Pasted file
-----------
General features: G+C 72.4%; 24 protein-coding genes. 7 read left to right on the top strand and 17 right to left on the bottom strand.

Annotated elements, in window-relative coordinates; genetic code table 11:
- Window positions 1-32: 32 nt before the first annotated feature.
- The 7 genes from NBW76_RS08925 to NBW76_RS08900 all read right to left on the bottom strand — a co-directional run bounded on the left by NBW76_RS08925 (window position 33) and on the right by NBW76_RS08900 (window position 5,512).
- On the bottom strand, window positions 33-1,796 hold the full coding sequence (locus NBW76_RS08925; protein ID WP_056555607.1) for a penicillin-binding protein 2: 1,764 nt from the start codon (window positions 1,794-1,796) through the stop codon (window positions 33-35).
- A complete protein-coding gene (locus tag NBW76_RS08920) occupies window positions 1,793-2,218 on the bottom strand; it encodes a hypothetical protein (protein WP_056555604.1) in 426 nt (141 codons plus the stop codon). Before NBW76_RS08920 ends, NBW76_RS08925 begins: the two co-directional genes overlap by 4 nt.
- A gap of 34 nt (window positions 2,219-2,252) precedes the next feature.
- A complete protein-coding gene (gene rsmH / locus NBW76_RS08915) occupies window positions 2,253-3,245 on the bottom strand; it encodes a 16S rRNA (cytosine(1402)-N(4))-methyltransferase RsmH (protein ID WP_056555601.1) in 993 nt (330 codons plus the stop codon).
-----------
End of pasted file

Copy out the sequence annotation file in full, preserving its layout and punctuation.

General features: G+C 72.4%; 24 protein-coding genes. 7 read left to right on the top strand and 17 right to left on the bottom strand.

Annotated elements, in window-relative coordinates; genetic code table 11:
- Window positions 1-32: 32 nt before the first annotated feature.
- The 7 genes from NBW76_RS08925 to NBW76_RS08900 all read right to left on the bottom strand — a co-directional run bounded on the left by NBW76_RS08925 (window position 33) and on the right by NBW76_RS08900 (window position 5,512).
- On the bottom strand, window positions 33-1,796 hold the full coding sequence (locus NBW76_RS08925; protein ID WP_056555607.1) for a penicillin-binding protein 2: 1,764 nt from the start codon (window positions 1,794-1,796) through the stop codon (window positions 33-35).
- A complete protein-coding gene (locus tag NBW76_RS08920) occupies window positions 1,793-2,218 on the bottom strand; it encodes a hypothetical protein (protein WP_056555604.1) in 426 nt (141 codons plus the stop codon). Before NBW76_RS08920 ends, NBW76_RS08925 begins: the two co-directional genes overlap by 4 nt.
- A gap of 34 nt (window positions 2,219-2,252) precedes the next feature.
- A complete protein-coding gene (gene rsmH / locus NBW76_RS08915) occupies window positions 2,253-3,245 on the bottom strand; it encodes a 16S rRNA (cytosine(1402)-N(4))-methyltransferase RsmH (protein ID WP_056555601.1) in 993 nt (330 codons plus the stop codon).